22. However, the relationship between the legislative, executive and judicial branches of government is not otherwise addressed in this provision and remains a matter for each WTO Member in accordance with its own constitution and system of government.

23. Australia notes the Appellate Body's observation in Thailand – Cigarettes (Philippines) that:

Article X:3(b) does not prescribe one particular type of review or correction of administration action relating to customs matters. Instead, it refers to "judicial, arbitral or administrative tribunals or procedures". This suggests that there are a variety of ways in which a WTO Member may comply with the obligation of maintaining tribunals or procedures for prompt review and correction of administrative action relating to customs matters, provided that, inter alia, such tribunals or procedures are independent of the agencies entrusted with administrative enforcement as required by the second sentence of Article X:3(b).

24. Similarly, Article X:3(b) requires WTO Members to maintain systems of independent review and for decisions to be implemented if not appealed. It does not prevent WTO Members from legislating and having such legislation applied by their courts so long as they comply with the specific obligations of the provision.

25. In US – Stainless Steel Plate, the Panel stated that the WTO dispute settlement system "was not in our view intended to function as a mechanism to test the consistency of a Member's particular decisions or rulings with the Member's own domestic law and practice; that is a function reserved for each member's domestic judicial system and a function WTO panels would be particularly ill-suited to perform".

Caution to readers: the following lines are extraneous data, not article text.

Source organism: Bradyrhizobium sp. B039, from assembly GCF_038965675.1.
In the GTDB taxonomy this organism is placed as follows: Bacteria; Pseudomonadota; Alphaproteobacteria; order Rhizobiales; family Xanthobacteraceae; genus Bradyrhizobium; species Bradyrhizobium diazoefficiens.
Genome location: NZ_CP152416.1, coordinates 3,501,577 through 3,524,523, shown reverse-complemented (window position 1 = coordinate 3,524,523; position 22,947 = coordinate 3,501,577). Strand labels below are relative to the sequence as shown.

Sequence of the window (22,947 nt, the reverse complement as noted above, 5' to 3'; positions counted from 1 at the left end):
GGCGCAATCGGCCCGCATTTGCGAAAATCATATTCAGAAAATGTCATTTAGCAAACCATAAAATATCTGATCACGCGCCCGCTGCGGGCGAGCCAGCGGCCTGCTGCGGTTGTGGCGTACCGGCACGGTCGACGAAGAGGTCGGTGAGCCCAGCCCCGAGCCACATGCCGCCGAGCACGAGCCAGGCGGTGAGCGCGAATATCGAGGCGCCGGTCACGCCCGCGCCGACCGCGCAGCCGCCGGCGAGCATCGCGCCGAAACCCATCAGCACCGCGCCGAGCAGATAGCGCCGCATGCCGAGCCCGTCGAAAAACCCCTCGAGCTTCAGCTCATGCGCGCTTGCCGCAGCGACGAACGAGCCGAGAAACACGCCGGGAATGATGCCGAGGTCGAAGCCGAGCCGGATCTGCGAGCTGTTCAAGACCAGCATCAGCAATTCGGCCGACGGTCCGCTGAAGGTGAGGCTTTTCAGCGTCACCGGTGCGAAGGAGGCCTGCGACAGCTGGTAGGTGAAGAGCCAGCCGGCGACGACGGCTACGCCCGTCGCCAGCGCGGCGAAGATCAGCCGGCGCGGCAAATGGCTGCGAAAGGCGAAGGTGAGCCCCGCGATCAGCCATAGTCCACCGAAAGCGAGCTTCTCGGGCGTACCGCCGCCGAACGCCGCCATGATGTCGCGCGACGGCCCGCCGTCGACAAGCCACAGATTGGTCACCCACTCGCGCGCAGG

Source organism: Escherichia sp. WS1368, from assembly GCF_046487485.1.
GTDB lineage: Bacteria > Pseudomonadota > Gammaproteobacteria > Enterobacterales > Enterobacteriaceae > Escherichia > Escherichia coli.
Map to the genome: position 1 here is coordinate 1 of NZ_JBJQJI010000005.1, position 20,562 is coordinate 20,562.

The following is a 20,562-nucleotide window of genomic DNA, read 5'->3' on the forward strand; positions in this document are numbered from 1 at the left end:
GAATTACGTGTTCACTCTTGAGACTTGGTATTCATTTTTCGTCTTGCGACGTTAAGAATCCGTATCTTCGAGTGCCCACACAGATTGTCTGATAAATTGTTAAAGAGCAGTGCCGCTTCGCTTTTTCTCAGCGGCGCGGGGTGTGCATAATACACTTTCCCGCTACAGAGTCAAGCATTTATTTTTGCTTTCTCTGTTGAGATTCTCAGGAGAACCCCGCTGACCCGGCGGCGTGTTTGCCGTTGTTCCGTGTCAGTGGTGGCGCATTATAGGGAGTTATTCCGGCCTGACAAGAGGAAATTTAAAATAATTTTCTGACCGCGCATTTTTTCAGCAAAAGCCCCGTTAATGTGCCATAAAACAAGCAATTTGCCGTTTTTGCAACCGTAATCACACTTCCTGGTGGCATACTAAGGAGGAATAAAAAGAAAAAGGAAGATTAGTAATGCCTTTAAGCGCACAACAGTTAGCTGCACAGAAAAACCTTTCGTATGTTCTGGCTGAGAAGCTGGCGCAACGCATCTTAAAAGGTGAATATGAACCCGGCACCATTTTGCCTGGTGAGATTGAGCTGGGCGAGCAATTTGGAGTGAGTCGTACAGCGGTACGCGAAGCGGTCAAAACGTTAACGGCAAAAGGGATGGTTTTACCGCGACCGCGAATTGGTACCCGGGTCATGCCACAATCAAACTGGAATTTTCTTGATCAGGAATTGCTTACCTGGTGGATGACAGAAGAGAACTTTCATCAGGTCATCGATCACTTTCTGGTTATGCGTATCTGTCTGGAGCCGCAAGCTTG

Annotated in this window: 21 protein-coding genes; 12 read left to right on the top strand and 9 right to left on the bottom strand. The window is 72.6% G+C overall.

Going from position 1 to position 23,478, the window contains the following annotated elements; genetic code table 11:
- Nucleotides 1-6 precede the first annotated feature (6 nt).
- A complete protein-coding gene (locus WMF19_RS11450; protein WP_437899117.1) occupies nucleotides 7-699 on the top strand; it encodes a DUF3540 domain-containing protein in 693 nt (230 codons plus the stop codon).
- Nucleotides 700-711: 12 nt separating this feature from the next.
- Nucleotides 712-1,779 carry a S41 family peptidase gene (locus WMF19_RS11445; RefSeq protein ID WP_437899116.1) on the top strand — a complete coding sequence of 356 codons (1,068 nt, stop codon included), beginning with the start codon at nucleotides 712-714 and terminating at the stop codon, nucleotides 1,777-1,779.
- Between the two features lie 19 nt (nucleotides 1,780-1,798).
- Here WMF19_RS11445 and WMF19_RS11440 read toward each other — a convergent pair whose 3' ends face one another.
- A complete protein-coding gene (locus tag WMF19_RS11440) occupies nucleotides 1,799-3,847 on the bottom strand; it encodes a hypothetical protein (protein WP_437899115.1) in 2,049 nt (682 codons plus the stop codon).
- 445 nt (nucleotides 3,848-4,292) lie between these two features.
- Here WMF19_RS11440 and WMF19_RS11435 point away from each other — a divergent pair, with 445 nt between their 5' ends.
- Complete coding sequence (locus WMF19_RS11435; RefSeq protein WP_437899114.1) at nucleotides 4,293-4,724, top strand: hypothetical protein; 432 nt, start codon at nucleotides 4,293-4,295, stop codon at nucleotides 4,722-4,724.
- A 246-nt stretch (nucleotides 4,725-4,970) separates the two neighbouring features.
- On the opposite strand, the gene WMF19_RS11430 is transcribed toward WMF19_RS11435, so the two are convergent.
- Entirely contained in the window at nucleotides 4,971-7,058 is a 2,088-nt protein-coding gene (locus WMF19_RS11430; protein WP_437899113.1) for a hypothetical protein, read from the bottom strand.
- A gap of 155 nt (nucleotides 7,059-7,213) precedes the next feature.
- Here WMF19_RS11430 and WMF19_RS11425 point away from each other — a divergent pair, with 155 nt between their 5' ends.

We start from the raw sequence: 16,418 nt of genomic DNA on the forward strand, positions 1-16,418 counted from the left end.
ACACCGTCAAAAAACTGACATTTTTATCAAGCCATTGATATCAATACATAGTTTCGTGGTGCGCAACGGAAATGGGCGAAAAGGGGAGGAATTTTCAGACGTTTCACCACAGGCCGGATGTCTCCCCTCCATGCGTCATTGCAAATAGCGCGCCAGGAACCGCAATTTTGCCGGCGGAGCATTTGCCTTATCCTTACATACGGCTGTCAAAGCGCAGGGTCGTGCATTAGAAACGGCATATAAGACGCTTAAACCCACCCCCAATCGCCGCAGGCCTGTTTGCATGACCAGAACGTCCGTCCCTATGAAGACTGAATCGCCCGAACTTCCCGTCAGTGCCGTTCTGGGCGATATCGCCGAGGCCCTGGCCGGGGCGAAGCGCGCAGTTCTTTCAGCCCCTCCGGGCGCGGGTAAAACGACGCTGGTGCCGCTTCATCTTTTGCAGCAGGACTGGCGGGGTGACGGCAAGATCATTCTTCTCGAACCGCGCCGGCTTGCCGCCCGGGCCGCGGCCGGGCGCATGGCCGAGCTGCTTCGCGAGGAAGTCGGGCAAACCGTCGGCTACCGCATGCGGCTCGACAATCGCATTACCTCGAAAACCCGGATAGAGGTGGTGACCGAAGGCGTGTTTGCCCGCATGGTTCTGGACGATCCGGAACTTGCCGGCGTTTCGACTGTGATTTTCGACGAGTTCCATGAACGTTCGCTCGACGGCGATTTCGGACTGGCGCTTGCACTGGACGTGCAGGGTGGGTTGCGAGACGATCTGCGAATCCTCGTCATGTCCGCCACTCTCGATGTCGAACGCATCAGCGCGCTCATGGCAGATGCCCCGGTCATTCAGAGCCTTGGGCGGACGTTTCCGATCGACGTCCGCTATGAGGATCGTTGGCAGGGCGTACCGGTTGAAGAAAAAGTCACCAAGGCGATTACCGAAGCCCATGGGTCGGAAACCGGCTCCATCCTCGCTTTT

26. We agree with the Panel's characterisation of the application of Article X and see useful analogies in the context of this dispute. Specifically, a WTO Member's ability to legislate retroactively on a matter that is being considered by a court is a matter for each Member's domestic legal system.

II. CONCLUSION

27. Central to this dispute are important issues concerning aspects of Article X of the GATT 1994 and its reach into Members' domestic legal orders. In Australia's view:

  1. Article X:1 constitutes a procedural requirement to "publish … promptly in such a manner as to enable governments and traders to become acquainted with them", and is silent as to any substantive effect of the measure in question. Article X:1 does not render laws which have retroactive effects inconsistent with the provision;
  2. Article X:2 only establishes prior publication obligations with respect to measures that effect "an advance in a rate of duty" or create a "new or more burdensome requirement, restriction, or prohibition on imports"; and
  3. Article X:3(b) requires WTO Members to maintain independent tribunals to review customs actions and that the decisions of these tribunals must be implemented unless an appeal is lodged. However, the relationship between the legislative, executive and judicial branches of government is not otherwise addressed in this provision and remains a matter for each WTO Member in accordance with its own constitution and system of government.